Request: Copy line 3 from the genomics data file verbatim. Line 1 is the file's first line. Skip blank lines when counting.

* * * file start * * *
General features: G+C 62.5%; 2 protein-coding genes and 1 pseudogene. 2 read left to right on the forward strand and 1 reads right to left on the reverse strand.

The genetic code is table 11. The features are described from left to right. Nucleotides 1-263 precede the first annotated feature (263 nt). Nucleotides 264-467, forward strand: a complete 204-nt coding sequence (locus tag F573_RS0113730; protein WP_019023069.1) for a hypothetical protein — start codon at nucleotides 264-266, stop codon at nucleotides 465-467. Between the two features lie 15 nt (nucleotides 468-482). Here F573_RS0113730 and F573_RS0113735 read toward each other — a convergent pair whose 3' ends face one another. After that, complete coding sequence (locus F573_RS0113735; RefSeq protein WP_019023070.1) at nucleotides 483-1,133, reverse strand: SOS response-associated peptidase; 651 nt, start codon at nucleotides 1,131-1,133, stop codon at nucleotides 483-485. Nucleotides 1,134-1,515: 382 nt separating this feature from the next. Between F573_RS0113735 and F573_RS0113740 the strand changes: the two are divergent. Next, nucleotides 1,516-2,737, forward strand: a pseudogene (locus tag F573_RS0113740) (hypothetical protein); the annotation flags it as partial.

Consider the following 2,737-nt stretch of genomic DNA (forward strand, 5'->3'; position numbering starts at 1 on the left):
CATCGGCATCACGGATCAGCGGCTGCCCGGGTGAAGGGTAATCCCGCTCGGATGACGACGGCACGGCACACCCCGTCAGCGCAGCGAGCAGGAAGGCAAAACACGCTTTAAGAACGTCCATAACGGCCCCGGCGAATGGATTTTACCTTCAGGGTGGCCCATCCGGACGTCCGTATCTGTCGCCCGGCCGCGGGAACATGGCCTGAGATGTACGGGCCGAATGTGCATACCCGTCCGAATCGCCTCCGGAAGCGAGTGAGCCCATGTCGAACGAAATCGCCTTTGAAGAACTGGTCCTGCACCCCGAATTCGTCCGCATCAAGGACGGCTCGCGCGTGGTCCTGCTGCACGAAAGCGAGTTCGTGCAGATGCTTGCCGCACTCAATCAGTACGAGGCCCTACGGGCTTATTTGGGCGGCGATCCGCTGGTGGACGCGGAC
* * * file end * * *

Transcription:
Consider the following 2,737-nt stretch of genomic DNA (forward strand, 5'->3'; position numbering starts at 1 on the left):